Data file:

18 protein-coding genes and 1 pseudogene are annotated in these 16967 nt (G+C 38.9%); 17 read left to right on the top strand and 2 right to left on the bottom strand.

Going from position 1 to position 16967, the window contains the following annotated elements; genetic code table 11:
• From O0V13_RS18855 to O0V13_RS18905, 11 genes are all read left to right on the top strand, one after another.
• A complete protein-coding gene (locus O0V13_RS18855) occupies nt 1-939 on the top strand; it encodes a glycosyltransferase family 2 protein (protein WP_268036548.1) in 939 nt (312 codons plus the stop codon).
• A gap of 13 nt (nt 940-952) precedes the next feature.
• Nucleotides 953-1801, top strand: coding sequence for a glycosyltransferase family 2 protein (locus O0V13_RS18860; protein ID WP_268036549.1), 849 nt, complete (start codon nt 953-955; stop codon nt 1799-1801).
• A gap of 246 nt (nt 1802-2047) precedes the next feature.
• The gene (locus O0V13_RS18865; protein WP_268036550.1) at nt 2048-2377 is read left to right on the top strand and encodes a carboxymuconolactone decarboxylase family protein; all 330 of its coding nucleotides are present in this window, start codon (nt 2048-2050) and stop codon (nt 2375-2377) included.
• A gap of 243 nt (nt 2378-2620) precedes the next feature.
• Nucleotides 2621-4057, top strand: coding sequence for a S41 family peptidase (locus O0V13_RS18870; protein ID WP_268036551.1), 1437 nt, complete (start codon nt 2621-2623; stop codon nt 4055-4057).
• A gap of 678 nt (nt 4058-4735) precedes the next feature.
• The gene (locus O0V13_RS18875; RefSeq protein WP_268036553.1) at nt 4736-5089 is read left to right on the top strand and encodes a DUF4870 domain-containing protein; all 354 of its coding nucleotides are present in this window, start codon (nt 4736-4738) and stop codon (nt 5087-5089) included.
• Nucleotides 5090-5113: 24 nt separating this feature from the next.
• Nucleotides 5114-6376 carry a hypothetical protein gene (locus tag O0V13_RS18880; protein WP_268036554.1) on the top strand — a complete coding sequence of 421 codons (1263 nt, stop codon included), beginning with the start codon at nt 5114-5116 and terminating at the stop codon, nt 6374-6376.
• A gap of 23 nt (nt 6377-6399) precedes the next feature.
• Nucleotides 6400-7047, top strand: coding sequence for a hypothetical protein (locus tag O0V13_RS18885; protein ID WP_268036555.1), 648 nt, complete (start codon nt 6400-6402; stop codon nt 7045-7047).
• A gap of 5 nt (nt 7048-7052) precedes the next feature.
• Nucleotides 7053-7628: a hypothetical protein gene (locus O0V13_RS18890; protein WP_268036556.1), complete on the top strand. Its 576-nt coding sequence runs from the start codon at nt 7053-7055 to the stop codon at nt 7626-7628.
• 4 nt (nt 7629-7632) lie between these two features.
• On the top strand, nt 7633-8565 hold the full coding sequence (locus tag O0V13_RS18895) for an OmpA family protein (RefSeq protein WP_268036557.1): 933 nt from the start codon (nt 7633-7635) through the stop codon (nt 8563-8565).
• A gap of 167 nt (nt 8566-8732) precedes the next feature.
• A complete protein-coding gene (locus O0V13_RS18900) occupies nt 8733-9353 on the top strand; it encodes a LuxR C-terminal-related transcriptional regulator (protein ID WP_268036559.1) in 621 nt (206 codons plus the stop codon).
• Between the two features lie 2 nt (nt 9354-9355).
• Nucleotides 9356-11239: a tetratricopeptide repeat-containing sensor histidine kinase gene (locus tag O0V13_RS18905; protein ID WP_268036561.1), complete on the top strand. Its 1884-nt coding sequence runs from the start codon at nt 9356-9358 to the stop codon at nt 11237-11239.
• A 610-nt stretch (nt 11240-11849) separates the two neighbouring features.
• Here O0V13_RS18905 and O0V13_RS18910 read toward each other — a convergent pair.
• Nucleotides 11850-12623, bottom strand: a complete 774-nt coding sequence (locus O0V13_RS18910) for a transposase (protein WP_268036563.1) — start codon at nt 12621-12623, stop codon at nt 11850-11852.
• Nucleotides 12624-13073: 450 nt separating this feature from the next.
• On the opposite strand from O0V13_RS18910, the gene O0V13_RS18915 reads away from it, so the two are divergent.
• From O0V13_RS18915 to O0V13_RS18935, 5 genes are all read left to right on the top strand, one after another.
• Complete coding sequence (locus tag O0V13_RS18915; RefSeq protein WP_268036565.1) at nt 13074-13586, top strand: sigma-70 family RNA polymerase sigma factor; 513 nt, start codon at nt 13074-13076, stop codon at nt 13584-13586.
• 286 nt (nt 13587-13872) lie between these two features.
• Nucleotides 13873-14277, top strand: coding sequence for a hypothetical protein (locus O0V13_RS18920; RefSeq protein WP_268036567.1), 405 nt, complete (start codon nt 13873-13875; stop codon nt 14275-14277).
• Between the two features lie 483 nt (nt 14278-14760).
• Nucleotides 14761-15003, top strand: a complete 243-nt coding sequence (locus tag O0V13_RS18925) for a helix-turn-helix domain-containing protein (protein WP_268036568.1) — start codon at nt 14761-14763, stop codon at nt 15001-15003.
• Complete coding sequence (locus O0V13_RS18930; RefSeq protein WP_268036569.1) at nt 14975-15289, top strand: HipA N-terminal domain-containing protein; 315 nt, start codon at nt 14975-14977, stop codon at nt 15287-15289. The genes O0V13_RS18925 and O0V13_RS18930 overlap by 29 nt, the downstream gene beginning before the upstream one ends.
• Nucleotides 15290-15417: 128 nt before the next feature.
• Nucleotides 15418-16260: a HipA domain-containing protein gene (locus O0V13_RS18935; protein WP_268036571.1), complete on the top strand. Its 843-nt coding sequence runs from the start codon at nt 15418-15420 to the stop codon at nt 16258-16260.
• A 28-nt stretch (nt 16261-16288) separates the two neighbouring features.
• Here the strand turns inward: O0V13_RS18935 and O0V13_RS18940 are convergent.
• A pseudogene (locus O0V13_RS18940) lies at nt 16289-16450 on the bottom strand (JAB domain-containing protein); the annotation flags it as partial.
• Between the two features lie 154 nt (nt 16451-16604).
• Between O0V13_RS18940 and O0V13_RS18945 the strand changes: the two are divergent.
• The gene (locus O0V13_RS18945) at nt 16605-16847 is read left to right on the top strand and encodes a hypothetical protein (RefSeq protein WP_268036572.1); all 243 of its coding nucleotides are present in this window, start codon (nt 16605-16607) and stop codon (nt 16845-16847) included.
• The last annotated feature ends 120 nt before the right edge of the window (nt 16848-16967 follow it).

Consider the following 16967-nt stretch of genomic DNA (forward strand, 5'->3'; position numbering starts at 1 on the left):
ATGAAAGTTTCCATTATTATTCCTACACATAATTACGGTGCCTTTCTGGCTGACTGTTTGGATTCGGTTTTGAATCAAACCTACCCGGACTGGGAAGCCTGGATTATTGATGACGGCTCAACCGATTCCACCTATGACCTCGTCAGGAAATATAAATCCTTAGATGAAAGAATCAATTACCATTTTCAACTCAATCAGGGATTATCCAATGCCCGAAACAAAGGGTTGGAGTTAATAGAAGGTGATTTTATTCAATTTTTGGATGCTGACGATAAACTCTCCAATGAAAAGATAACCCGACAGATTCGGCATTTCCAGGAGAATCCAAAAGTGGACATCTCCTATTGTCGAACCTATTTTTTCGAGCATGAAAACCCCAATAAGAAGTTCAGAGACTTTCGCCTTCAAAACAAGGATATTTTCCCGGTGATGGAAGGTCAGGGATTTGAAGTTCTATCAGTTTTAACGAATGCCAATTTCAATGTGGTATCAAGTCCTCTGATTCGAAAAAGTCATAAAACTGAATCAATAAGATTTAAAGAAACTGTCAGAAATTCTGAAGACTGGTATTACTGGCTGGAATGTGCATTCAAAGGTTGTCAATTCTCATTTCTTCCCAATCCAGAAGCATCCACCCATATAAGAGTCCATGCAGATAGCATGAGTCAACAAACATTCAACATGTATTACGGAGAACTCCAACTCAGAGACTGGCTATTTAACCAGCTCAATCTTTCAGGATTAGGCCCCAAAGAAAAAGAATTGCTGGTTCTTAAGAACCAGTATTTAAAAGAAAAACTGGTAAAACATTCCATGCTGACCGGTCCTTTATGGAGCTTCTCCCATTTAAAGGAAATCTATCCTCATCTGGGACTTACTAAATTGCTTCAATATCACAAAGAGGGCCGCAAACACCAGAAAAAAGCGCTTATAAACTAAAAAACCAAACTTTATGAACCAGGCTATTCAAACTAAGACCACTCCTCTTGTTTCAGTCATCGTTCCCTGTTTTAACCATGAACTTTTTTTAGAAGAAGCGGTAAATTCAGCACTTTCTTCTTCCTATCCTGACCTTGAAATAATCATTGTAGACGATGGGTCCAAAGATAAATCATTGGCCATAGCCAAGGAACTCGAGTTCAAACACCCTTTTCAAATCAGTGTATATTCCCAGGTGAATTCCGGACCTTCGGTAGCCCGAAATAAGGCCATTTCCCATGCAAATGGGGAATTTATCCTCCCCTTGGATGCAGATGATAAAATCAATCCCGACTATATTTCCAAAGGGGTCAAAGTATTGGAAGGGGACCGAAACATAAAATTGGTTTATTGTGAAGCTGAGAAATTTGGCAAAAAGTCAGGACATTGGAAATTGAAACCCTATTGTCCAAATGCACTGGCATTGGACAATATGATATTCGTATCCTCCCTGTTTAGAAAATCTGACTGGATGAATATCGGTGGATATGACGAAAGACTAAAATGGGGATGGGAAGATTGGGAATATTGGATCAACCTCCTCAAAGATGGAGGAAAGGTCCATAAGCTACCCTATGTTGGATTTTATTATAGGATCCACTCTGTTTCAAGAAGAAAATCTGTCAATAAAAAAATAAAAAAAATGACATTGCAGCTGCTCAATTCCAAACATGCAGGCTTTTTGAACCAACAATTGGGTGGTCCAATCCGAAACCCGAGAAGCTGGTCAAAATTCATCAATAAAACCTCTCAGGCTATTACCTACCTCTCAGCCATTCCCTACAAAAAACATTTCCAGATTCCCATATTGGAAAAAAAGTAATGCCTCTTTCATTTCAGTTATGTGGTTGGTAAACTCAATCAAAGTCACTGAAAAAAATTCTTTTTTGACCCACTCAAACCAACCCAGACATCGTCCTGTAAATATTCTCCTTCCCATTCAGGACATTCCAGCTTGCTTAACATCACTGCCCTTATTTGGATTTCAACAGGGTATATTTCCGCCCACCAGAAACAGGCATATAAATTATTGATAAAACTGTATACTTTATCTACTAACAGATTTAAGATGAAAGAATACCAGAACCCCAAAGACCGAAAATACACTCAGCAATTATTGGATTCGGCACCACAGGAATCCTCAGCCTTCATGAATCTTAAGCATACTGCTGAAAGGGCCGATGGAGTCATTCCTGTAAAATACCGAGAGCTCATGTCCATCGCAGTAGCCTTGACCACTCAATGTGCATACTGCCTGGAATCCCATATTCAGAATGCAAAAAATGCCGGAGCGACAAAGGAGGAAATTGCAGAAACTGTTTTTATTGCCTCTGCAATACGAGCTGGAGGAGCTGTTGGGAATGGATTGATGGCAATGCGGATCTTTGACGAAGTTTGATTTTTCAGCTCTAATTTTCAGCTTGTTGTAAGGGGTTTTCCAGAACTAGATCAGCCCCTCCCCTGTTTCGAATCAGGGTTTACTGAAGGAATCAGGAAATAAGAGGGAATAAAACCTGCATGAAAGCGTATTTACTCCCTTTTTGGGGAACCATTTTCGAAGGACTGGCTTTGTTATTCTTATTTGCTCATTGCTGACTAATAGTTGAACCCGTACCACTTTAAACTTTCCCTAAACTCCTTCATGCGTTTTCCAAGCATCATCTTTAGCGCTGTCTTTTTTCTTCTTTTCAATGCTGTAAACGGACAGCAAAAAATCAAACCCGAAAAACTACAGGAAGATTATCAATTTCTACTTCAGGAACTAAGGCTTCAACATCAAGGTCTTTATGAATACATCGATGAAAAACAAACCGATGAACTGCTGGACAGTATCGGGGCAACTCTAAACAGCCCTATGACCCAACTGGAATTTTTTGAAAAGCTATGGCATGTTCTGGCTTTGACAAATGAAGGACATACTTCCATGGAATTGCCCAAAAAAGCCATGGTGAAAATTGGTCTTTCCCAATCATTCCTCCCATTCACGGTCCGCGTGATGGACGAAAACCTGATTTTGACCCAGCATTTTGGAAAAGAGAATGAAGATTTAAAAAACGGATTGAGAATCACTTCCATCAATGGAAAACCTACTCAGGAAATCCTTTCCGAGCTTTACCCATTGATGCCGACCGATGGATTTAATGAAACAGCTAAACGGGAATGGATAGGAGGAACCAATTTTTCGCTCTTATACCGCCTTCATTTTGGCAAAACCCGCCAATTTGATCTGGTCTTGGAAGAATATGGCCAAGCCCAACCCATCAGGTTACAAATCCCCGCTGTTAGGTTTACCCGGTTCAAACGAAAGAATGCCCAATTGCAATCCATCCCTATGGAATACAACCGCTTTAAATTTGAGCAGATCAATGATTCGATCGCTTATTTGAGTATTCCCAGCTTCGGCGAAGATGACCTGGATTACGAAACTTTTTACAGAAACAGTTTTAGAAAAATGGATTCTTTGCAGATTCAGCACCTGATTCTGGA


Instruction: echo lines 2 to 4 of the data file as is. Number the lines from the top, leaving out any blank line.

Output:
Going from position 1 to position 16967, the window contains the following annotated elements; genetic code table 11:
• From O0V13_RS18855 to O0V13_RS18905, 11 genes are all read left to right on the top strand, one after another.
• A complete protein-coding gene (locus O0V13_RS18855) occupies nt 1-939 on the top strand; it encodes a glycosyltransferase family 2 protein (protein WP_268036548.1) in 939 nt (312 codons plus the stop codon).